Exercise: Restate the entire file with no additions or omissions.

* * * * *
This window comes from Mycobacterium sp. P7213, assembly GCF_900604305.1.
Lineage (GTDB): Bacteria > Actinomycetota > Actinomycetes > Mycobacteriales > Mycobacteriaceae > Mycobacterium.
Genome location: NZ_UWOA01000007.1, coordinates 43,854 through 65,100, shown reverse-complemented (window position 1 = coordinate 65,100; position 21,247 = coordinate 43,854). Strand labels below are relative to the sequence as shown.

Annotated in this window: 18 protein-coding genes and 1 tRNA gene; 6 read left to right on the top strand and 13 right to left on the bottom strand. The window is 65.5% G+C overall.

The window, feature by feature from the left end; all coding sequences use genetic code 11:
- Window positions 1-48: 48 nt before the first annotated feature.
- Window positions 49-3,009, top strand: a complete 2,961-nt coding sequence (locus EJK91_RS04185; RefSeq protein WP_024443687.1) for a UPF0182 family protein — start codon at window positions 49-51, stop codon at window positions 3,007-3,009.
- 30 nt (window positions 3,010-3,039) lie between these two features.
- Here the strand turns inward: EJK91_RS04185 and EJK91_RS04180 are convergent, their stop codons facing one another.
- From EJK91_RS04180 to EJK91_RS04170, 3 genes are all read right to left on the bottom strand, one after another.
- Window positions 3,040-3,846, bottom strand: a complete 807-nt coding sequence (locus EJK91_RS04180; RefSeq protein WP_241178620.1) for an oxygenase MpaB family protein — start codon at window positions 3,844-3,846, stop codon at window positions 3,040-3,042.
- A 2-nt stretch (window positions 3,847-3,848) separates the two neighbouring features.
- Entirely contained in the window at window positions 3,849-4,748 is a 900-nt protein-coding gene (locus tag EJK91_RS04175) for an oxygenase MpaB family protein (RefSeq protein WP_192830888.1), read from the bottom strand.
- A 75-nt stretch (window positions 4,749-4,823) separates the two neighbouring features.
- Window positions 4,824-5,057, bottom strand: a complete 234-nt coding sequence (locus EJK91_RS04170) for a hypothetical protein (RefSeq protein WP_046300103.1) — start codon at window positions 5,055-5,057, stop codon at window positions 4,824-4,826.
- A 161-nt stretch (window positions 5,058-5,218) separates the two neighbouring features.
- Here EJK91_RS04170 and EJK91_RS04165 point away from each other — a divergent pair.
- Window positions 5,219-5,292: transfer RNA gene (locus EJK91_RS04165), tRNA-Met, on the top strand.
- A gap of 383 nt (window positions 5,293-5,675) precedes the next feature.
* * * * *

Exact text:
This window comes from Mycobacterium sp. P7213, assembly GCF_900604305.1.
Lineage (GTDB): Bacteria > Actinomycetota > Actinomycetes > Mycobacteriales > Mycobacteriaceae > Mycobacterium.
Genome location: NZ_UWOA01000007.1, coordinates 43,854 through 65,100, shown reverse-complemented (window position 1 = coordinate 65,100; position 21,247 = coordinate 43,854). Strand labels below are relative to the sequence as shown.

Annotated in this window: 18 protein-coding genes and 1 tRNA gene; 6 read left to right on the top strand and 13 right to left on the bottom strand. The window is 65.5% G+C overall.

The window, feature by feature from the left end; all coding sequences use genetic code 11:
- Window positions 1-48: 48 nt before the first annotated feature.
- Window positions 49-3,009, top strand: a complete 2,961-nt coding sequence (locus EJK91_RS04185; RefSeq protein WP_024443687.1) for a UPF0182 family protein — start codon at window positions 49-51, stop codon at window positions 3,007-3,009.
- 30 nt (window positions 3,010-3,039) lie between these two features.
- Here the strand turns inward: EJK91_RS04185 and EJK91_RS04180 are convergent, their stop codons facing one another.
- From EJK91_RS04180 to EJK91_RS04170, 3 genes are all read right to left on the bottom strand, one after another.
- Window positions 3,040-3,846, bottom strand: a complete 807-nt coding sequence (locus EJK91_RS04180; RefSeq protein WP_241178620.1) for an oxygenase MpaB family protein — start codon at window positions 3,844-3,846, stop codon at window positions 3,040-3,042.
- A 2-nt stretch (window positions 3,847-3,848) separates the two neighbouring features.
- Entirely contained in the window at window positions 3,849-4,748 is a 900-nt protein-coding gene (locus tag EJK91_RS04175) for an oxygenase MpaB family protein (RefSeq protein WP_192830888.1), read from the bottom strand.
- A 75-nt stretch (window positions 4,749-4,823) separates the two neighbouring features.
- Window positions 4,824-5,057, bottom strand: a complete 234-nt coding sequence (locus EJK91_RS04170) for a hypothetical protein (RefSeq protein WP_046300103.1) — start codon at window positions 5,055-5,057, stop codon at window positions 4,824-4,826.
- A 161-nt stretch (window positions 5,058-5,218) separates the two neighbouring features.
- Here EJK91_RS04170 and EJK91_RS04165 point away from each other — a divergent pair.
- Window positions 5,219-5,292: transfer RNA gene (locus EJK91_RS04165), tRNA-Met, on the top strand.
- A gap of 383 nt (window positions 5,293-5,675) precedes the next feature.